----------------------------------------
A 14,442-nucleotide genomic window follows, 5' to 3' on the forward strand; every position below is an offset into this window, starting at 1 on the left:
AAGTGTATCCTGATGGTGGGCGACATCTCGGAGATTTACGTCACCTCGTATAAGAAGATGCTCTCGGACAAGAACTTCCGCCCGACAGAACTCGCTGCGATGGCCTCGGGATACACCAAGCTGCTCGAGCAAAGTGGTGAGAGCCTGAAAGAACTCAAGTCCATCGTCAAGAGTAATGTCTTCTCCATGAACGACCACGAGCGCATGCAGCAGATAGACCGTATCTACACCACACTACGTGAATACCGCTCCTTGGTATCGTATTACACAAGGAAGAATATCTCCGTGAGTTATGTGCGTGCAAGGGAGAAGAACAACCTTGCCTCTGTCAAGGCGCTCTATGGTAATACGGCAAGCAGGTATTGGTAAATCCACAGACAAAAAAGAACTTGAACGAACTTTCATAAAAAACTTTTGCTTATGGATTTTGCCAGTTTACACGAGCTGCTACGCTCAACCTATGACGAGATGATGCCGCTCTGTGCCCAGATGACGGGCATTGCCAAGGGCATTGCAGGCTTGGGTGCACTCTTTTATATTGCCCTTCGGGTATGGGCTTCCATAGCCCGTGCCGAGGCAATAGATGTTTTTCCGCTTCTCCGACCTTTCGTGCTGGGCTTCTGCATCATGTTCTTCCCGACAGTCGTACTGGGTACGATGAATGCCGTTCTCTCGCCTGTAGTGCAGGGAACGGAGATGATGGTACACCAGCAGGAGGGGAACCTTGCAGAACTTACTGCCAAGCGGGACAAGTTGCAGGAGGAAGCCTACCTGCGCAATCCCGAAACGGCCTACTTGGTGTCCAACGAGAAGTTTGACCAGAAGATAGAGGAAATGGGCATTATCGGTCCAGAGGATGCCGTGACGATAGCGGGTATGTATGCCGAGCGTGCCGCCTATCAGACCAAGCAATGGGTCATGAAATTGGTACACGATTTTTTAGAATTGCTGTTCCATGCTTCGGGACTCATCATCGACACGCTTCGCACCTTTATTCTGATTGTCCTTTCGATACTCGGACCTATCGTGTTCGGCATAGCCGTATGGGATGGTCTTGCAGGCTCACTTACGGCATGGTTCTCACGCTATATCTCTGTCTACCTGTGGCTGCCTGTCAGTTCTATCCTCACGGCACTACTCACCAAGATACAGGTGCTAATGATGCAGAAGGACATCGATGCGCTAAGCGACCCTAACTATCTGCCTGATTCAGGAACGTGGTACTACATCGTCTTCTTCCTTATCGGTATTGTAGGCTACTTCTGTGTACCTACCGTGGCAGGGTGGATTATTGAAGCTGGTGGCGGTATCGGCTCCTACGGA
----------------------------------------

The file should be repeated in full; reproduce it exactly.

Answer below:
A 14,442-nucleotide genomic window follows, 5' to 3' on the forward strand; every position below is an offset into this window, starting at 1 on the left:
AAGTGTATCCTGATGGTGGGCGACATCTCGGAGATTTACGTCACCTCGTATAAGAAGATGCTCTCGGACAAGAACTTCCGCCCGACAGAACTCGCTGCGATGGCCTCGGGATACACCAAGCTGCTCGAGCAAAGTGGTGAGAGCCTGAAAGAACTCAAGTCCATCGTCAAGAGTAATGTCTTCTCCATGAACGACCACGAGCGCATGCAGCAGATAGACCGTATCTACACCACACTACGTGAATACCGCTCCTTGGTATCGTATTACACAAGGAAGAATATCTCCGTGAGTTATGTGCGTGCAAGGGAGAAGAACAACCTTGCCTCTGTCAAGGCGCTCTATGGTAATACGGCAAGCAGGTATTGGTAAATCCACAGACAAAAAAGAACTTGAACGAACTTTCATAAAAAACTTTTGCTTATGGATTTTGCCAGTTTACACGAGCTGCTACGCTCAACCTATGACGAGATGATGCCGCTCTGTGCCCAGATGACGGGCATTGCCAAGGGCATTGCAGGCTTGGGTGCACTCTTTTATATTGCCCTTCGGGTATGGGCTTCCATAGCCCGTGCCGAGGCAATAGATGTTTTTCCGCTTCTCCGACCTTTCGTGCTGGGCTTCTGCATCATGTTCTTCCCGACAGTCGTACTGGGTACGATGAATGCCGTTCTCTCGCCTGTAGTGCAGGGAACGGAGATGATGGTACACCAGCAGGAGGGGAACCTTGCAGAACTTACTGCCAAGCGGGACAAGTTGCAGGAGGAAGCCTACCTGCGCAATCCCGAAACGGCCTACTTGGTGTCCAACGAGAAGTTTGACCAGAAGATAGAGGAAATGGGCATTATCGGTCCAGAGGATGCCGTGACGATAGCGGGTATGTATGCCGAGCGTGCCGCCTATCAGACCAAGCAATGGGTCATGAAATTGGTACACGATTTTTTAGAATTGCTGTTCCATGCTTCGGGACTCATCATCGACACGCTTCGCACCTTTATTCTGATTGTCCTTTCGATACTCGGACCTATCGTGTTCGGCATAGCCGTATGGGATGGTCTTGCAGGCTCACTTACGGCATGGTTCTCACGCTATATCTCTGTCTACCTGTGGCTGCCTGTCAGTTCTATCCTCACGGCACTACTCACCAAGATACAGGTGCTAATGATGCAGAAGGACATCGATGCGCTAAGCGACCCTAACTATCTGCCTGATTCAGGAACGTGGTACTACATCGTCTTCTTCCTTATCGGTATTGTAGGCTACTTCTGTGTACCTACCGTGGCAGGGTGGATTATTGAAGCTGGTGGCGGTATCGGCTCCTACGGA